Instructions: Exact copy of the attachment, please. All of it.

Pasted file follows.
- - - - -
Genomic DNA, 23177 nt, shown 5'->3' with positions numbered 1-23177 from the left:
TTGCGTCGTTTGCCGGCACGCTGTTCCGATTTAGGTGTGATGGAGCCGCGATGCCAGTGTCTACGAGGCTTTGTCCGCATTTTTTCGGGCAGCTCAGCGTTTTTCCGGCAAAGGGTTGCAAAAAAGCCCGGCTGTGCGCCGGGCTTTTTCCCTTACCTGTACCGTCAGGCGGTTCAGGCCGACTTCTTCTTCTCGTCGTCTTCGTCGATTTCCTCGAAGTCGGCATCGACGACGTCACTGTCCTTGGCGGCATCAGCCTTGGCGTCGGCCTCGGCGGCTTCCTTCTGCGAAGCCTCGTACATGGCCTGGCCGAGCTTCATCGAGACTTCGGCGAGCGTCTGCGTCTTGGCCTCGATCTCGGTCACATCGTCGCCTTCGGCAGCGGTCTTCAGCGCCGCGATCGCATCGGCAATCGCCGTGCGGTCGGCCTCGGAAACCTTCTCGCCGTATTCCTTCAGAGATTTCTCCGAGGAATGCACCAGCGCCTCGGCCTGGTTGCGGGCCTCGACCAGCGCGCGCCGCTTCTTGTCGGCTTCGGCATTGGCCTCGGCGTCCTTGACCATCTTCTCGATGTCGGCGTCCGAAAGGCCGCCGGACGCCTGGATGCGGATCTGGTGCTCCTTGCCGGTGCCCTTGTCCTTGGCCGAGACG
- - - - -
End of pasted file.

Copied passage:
Genomic DNA, 23177 nt, shown 5'->3' with positions numbered 1-23177 from the left:
TTGCGTCGTTTGCCGGCACGCTGTTCCGATTTAGGTGTGATGGAGCCGCGATGCCAGTGTCTACGAGGCTTTGTCCGCATTTTTTCGGGCAGCTCAGCGTTTTTCCGGCAAAGGGTTGCAAAAAAGCCCGGCTGTGCGCCGGGCTTTTTCCCTTACCTGTACCGTCAGGCGGTTCAGGCCGACTTCTTCTTCTCGTCGTCTTCGTCGATTTCCTCGAAGTCGGCATCGACGACGTCACTGTCCTTGGCGGCATCAGCCTTGGCGTCGGCCTCGGCGGCTTCCTTCTGCGAAGCCTCGTACATGGCCTGGCCGAGCTTCATCGAGACTTCGGCGAGCGTCTGCGTCTTGGCCTCGATCTCGGTCACATCGTCGCCTTCGGCAGCGGTCTTCAGCGCCGCGATCGCATCGGCAATCGCCGTGCGGTCGGCCTCGGAAACCTTCTCGCCGTATTCCTTCAGAGATTTCTCCGAGGAATGCACCAGCGCCTCGGCCTGGTTGCGGGCCTCGACCAGCGCGCGCCGCTTCTTGTCGGCTTCGGCATTGGCCTCGGCGTCCTTGACCATCTTCTCGATGTCGGCGTCCGAAAGGCCGCCGGACGCCTGGATGCGGATCTGGTGCTCCTTGCCGGTGCCCTTGTCCTTGGCCGAGACG